Stanley M. Hoffman

Composer, conductor, arranger, vocalist, lecturer, documentary film consultant, and writer.




The son of two Jewish holocaust survivors, composer and arranger Stanley M. Hoffman’s motto is “Eyes on the stars, feet planted firmly on the ground.” Just as Stravinsky composed some 12-tone music, he does not believe that composers should limit themselves in this regard. Currently attempting his first entrepreneurial effort with a fine arts organization, Dr Hoffman’s unique musical voice can be heard in his compositions no matter which musical language he employs.

Stanley M. Hoffman was born in Cleveland, Ohio in 1959. He has lived in the greater Boston area since 1977. He received degrees in Composition from Brandeis University (PhD 1993), the New England Conservatory of Music (MM 1984), and the Boston Conservatory (BM 1981).

Dr. Hoffman’s accomplishments as a composer include having his flute duet, Arirang Variations, receive a world premiere performance on a program in Toronto, Ontario, Canada on April 12, 2015, by bass flute players Peter Sheridan and Judy Diez d’Aux in a concert was sponsored by the Toronto-based music organization Flute Street. Peter Sheridan also commissioned Prelude and Fughetta for alto flute and organ and gave the premiere performance of this work on May 3, 2015, St. Patrick, Mentone, VIC, Australia, with the organist Christopher Trikilis. Peter Sheridan also recorded the flute duets Meditations and Memories which appears on the CD Monologues and Dialogues performed on the Australian label MOVE Records (Catalogue Number: MD 3349), and Arirang Variations which appears on the CD Continental Drift, also recorded on MOVE Records (Catalogue Number: MD 3403). The individual tracks are available on iTunes.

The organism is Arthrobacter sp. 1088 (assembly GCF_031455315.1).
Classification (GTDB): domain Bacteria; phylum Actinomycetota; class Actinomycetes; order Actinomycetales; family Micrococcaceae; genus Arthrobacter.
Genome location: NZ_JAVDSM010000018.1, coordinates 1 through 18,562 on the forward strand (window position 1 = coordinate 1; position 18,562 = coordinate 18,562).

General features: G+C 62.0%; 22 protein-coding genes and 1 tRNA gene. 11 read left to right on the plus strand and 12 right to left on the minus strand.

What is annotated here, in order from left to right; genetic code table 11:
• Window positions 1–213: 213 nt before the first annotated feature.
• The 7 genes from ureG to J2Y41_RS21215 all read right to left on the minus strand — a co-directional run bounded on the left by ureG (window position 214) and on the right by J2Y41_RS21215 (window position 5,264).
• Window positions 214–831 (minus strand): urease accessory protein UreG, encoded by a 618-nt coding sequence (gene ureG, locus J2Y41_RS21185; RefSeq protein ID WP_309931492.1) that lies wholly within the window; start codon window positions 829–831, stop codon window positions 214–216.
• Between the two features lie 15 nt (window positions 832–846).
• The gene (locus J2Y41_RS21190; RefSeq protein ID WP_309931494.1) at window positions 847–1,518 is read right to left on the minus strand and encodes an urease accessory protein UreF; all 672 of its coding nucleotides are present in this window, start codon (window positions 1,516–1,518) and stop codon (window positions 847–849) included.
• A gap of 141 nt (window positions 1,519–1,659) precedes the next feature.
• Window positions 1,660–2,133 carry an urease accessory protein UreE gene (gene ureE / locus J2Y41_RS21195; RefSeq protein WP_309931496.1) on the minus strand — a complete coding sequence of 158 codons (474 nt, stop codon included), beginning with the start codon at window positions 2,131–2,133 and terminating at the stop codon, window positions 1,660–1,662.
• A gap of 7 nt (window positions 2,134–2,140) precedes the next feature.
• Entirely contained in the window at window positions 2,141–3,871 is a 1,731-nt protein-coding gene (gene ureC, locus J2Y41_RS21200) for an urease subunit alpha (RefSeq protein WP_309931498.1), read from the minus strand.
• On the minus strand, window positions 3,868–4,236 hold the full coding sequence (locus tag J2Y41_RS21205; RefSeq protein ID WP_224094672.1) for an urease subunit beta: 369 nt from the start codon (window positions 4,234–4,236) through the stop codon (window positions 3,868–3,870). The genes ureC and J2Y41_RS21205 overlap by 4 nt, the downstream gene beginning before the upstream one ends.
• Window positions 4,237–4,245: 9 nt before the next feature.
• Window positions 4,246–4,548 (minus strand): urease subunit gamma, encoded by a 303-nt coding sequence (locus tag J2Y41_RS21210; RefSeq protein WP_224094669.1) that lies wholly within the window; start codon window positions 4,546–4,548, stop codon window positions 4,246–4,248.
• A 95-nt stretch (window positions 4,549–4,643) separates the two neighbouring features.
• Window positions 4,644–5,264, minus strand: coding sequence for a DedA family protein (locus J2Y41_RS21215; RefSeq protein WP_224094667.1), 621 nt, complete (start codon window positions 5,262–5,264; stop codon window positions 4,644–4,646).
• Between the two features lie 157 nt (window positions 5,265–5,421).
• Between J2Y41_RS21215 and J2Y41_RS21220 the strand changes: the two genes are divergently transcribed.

His compositions Crimson Sunset for organ solo, Album Leaf for harp solo, Variant on “Battle Cry of Freedom” for wind quintet, Get me a rag! Just a minute... for piano solo, and Limericks and Laughter Thereafter for clarinet solo, were chosen for performance by David Bohn, Jasmin Cowin, the West Point Woodwind Quintet, Shiauuen Ding, and Bruce Curlette, respectively, in the 2012 and 2011 call for scores known as “15-Minutes-of-Fame” by the Composer’s Voice Concert Series in New York City.

His piece Capricorn for clarinet, violin, and piano was selected to be part of the 12-movement work titled Zodiac: Across the Universe. That work received its premiere in China as part of The Zodiac Trio’s November 2013 10-concert tour.

Dr. Hoffman won a co-first place prize in the 2008–09 Longfellow Chorus International Composition Competition for his setting of the Longfellow poem Nature.

He won a third-place prize in the 2008 Choral Composition Competition sponsored by The New York Virtuoso Singers for his piece Anim Zemiros for SATB chorus.

In 2008, Dr. Hoffman received a commission from Carolina Brass for Fanfare, Tango and Fughetta on Hebrew Themes.

Grant Us Peace for SATB chorus received an “Honors” citation in 2002 in the “Waging Peace Through Singing” project sponsored by

The first song from his song cycle Selections from “The Song of Songs” for male voice and wind ensemble received a 1996 premiere performance from the Metropolitan Wind Symphony in Boston with the composer performing as the vocalist.

Dr. Hoffman received a 1995 commission from the ALEA III contemporary music ensemble in Boston for his composition Trio in One Movement for clarinet, viola, and violoncello.